WASHINGTON -- The Obama administration proposed in its budget on Tuesday that it should maintain fewer beds for detaining immigrants, hitting a controversial mandate that it argues gives the government too little flexibility to pursue cheaper and more humane options.
The government is currently required to maintain 34,000 beds for immigrant detainees, at the cost of $2 billion per year. Advocates of changing the detention standards argue that simply doesn't make sense: there are plenty of immigrants who could be monitored through alternatives such as ankle bracelets or check-ins with a case officer to avoid the huge cost to the federal government and keep them from being unnecessarily detained while their case is adjudicated.
The proposed 2015 Department of Homeland Security budget would reduce the bed mandate from 34,000 to about 30,500. The administration has made such a push before, but without much luck. The 2014 budget proposal, which was not enacted, requested funding to maintain 31,800 immigrant detention beds.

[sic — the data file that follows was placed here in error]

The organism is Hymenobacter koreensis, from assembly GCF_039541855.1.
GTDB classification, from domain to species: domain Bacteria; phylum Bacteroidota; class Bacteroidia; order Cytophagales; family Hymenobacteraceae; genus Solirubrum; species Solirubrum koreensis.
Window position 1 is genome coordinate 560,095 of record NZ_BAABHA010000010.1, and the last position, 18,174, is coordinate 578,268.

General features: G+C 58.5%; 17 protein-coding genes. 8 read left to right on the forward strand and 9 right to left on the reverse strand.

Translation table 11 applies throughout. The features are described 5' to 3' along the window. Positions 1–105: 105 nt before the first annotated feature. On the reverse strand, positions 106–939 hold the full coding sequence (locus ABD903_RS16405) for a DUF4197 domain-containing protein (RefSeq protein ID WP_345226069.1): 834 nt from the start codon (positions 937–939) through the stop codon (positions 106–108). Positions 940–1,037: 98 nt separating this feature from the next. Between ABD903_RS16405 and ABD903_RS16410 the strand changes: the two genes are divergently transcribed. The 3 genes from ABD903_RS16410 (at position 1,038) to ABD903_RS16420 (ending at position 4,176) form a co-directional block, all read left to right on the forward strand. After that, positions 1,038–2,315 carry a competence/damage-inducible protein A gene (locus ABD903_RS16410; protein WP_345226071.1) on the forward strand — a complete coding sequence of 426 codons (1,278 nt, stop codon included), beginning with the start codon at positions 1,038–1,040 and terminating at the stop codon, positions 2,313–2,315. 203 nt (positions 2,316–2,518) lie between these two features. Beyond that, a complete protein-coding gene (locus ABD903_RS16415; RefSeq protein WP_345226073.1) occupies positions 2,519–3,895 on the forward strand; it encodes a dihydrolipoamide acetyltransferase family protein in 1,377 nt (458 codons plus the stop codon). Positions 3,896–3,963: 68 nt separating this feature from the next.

The FY 2015 budget proposal states that the savings from a lower bed mandate would be $184.8 million.
"This level of beds will allow [Immigration and Customs Enforcement] to detain the current mandatory population, as well as the high-risk, non-mandatory detainees," the 2015 proposal reads. "ICE will ensure the most cost-effective use of our appropriated funding by focusing the more-costly detention capabilities on priority and mandatory detainees, while placing low-risk, non-mandatory detainees in lower cost alternatives to detention programs."
Overall, the budget proposal requests $5.4 billion for ICE, which deported nearly 370,000 people in the 2013 fiscal year.
UPDATE: 6:15 p.m. -- Silky Shah of the Detention Watch Network, which advocates for reforms to the immigrant detention system, said in a statement that the budget still shows the Obama administration is focused on detaining and deporting immigrants.
"[Detention Watch Network] is disappointed to learn that the Obama administration continues to prioritize the mass detention and deportation of immigrants," she said. "The request to fund an arbitrary and predetermined number of detention beds underscores the use of a quota and is an obstacle toward true reform of a detention system that is rife with abuse. While the administration reduced the number of detention beds from its FY 2014 budget request, it is disappointing that President Obama has continued to fulfill the detention bed quota."